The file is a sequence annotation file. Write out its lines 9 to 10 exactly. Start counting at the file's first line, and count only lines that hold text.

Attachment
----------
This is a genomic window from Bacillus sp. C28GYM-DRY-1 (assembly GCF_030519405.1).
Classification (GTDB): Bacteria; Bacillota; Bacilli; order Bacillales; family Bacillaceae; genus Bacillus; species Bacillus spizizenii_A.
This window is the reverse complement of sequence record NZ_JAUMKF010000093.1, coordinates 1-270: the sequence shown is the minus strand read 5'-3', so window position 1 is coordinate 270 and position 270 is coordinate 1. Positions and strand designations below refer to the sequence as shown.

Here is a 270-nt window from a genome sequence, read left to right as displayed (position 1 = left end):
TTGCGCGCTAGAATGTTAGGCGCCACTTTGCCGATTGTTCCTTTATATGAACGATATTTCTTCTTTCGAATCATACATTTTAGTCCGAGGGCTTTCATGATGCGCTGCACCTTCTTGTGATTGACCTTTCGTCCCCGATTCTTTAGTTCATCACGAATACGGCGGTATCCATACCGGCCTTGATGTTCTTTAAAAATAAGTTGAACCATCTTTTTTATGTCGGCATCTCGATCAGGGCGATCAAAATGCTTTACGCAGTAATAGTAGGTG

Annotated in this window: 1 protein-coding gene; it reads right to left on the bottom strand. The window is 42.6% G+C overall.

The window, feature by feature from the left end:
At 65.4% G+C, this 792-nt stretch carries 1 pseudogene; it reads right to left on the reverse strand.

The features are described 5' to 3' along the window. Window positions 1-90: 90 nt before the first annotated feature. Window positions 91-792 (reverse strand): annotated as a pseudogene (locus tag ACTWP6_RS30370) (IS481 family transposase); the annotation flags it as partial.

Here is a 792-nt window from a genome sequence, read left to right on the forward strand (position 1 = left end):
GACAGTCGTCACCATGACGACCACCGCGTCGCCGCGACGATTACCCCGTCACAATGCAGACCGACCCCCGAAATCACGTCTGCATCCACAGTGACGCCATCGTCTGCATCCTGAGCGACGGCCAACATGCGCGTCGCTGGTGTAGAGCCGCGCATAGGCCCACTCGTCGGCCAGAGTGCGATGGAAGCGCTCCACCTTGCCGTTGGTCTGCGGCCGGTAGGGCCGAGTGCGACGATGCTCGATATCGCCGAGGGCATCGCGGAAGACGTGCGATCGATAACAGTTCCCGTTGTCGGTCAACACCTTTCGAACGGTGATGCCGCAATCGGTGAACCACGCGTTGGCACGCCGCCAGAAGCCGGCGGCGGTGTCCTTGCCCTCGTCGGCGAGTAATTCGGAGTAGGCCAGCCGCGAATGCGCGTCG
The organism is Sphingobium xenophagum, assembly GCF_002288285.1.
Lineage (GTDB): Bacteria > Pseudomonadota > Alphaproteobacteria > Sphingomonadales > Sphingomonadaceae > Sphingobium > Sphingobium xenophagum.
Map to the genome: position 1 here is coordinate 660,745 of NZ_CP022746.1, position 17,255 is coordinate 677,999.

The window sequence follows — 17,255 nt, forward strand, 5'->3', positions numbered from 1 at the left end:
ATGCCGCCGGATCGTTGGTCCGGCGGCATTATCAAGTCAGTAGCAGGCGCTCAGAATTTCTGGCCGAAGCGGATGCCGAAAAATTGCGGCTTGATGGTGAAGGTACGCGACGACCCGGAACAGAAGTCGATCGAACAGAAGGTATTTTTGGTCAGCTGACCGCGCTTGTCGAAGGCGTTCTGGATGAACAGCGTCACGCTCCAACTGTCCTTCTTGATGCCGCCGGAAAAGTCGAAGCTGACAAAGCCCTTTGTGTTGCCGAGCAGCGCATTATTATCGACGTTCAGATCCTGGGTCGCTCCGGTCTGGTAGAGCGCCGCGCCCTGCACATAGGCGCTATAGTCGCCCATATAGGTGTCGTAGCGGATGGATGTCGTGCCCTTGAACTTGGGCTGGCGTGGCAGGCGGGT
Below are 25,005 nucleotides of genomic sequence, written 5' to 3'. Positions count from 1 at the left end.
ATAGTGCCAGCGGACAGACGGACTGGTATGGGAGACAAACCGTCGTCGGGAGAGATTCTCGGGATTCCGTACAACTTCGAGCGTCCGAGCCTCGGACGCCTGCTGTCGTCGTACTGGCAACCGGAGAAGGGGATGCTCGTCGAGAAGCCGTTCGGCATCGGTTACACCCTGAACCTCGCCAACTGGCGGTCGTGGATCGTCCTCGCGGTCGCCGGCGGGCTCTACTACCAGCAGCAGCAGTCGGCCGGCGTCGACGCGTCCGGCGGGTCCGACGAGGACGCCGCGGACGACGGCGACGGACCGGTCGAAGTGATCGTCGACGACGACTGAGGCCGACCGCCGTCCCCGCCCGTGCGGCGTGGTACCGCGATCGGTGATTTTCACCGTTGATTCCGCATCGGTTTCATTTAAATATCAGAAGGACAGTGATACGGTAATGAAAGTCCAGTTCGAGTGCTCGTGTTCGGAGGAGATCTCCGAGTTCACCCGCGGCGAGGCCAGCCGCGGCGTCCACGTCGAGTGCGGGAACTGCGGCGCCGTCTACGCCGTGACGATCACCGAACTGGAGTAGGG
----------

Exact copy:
The features are described 5' to 3' along the window. Window positions 1-90: 90 nt before the first annotated feature. Window positions 91-792 (reverse strand): annotated as a pseudogene (locus tag ACTWP6_RS30370) (IS481 family transposase); the annotation flags it as partial.

Here is a 792-nt window from a genome sequence, read left to right on the forward strand (position 1 = left end):